Cableway transport in Austria goes back many decades, in a tradition running from 1926, when the first cable car to the Rax opened, to the first chair lift which came into service in the Wildschönau in1947 and the opening in recent times of a tri-cable lift in Kitzbühel.
Development of the mountains is of enormous importance both to winter and summer tourism, as witness the fact that about three quarters of all winter holidaymakers come to Austria. The country’s 3 001 cable-driven lifts – 1 000 classified as public transport and 2 001 not classified as public transport (tow lifts) – carry some 600 million passengers a year, more journeys that the Austrian Federal Railways (ÖBB) and public buses together. The cableway industry has evolved into an essential feature of the country’s economy. In the period 2007/08 its total turnover was around 1 000 million Euro. Investment volumes of 557 million Euro go a considerable way towards funding regional development. Austria’s cableways also help to secure jobs in rural areas. The 261 cableway companies employ a total of about 14 300 people.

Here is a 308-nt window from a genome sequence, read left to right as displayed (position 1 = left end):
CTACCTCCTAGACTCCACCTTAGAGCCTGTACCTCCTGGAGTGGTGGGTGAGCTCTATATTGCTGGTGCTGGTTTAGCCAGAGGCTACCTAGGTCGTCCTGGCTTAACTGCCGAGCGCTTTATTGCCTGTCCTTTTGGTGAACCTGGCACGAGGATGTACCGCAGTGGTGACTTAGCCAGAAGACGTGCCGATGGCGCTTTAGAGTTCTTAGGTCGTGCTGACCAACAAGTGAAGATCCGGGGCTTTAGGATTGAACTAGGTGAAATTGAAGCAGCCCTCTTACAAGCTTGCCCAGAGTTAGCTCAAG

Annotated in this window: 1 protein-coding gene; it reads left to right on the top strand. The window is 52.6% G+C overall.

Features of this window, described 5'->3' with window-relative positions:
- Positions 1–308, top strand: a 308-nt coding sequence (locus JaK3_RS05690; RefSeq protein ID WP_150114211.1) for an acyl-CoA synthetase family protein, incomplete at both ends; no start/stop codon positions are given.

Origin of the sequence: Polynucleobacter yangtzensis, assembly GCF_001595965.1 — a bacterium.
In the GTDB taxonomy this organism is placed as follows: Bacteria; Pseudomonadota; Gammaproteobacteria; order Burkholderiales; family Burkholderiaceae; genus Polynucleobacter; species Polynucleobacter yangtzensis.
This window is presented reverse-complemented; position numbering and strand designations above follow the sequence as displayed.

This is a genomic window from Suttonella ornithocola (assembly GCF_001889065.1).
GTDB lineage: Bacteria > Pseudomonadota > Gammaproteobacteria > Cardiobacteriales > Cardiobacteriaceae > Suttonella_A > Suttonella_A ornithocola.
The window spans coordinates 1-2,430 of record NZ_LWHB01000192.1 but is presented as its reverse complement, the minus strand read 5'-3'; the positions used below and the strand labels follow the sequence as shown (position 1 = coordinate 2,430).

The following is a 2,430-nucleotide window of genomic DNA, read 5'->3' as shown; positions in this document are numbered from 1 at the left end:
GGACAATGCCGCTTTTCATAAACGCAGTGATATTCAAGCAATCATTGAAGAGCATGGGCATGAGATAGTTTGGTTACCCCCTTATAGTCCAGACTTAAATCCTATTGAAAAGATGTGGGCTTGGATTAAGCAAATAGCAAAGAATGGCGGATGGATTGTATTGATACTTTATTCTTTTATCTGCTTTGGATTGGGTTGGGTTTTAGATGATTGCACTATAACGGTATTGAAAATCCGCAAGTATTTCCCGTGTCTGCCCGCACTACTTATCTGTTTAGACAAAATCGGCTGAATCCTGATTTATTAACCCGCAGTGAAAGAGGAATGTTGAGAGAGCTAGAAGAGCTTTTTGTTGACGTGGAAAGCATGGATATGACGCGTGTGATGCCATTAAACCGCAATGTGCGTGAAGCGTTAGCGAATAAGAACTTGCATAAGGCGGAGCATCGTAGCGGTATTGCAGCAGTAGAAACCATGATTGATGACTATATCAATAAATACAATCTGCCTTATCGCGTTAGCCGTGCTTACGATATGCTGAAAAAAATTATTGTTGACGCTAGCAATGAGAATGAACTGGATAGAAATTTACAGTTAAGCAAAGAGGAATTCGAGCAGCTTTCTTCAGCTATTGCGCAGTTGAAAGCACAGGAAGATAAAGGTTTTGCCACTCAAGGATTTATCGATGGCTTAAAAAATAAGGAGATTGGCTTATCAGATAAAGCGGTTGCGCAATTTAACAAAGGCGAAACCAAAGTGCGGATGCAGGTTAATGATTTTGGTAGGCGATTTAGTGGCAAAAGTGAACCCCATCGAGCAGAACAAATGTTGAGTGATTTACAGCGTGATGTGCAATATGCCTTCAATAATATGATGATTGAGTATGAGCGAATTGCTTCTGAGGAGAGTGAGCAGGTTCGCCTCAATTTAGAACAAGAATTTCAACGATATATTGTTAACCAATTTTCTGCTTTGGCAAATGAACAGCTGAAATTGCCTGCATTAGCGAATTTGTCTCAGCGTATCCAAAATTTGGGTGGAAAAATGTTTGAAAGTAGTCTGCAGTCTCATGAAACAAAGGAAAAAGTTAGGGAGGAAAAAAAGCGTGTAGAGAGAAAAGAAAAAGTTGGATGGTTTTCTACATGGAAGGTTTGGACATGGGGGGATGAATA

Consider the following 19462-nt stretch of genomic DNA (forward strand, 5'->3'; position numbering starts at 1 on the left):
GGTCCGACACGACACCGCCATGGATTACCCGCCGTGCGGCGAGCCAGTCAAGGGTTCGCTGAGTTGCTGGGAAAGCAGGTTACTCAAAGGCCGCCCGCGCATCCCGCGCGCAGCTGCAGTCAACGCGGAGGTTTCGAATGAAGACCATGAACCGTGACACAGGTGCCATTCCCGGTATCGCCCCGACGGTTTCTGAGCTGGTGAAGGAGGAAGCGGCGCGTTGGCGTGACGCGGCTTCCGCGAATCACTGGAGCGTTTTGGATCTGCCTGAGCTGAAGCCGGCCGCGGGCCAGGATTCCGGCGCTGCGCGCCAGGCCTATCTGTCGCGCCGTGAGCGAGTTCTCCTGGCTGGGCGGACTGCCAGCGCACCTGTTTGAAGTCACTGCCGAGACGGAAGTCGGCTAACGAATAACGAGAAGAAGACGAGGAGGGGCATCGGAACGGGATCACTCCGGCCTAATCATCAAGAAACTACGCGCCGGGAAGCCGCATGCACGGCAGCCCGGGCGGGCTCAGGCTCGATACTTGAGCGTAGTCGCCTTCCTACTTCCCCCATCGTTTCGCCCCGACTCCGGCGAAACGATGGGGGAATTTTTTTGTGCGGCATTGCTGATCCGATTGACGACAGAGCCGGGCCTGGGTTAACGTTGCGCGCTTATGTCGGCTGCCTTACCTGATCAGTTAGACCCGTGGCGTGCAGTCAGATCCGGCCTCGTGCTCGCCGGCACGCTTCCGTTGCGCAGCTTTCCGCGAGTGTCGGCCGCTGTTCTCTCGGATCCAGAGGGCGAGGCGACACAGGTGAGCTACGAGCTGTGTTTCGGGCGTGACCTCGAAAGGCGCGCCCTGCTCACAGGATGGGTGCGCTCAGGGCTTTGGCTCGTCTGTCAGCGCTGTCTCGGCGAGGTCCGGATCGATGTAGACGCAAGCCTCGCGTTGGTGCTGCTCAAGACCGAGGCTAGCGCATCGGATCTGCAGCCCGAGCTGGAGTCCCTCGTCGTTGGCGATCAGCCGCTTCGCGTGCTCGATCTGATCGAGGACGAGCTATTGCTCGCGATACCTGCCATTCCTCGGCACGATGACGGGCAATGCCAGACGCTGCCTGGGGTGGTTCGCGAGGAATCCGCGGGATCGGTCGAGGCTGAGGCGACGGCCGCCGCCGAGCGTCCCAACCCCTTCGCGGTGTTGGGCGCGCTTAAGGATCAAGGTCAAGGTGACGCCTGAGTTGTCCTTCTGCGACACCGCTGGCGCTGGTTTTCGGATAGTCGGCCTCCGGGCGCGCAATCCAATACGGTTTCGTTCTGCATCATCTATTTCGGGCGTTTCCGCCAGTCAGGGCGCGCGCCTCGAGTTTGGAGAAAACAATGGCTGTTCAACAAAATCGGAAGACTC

Cableways are one of the safest means of transport, due in part to the rigorous safety standards applied to them. The Federal Ministry works to maintain this high standard of quality and safety through co-operation at European level, but also in numerous national and international cableway organizations.
Milestones in the history of cableways
- 1892 first funicular to the Hohensalzburg fortress;
- 1926 first cable car lift to the Rax;
- 1936 first tow lift in Ebensee;
- 1947 first chair lift in the Wildschönau;
- 1972 first 3-seater chair lift in Zürs;
- 1972 first single-stage carrier with 4-seater cabins in Mellau;
- 1976 first detachable chair lift system in Neukirchen/Großvenediger;
- 1981 first single-stage carrier with 6-seater cabins in Gaschurn;
- 1987 first chair lift with "moving carpet" boarding;
- 1989 first group carrier in Saalbach;
- 1996 first double-single stage carrier in Hintertux;
- 2004 first tri-cable lift in Kitzbühel.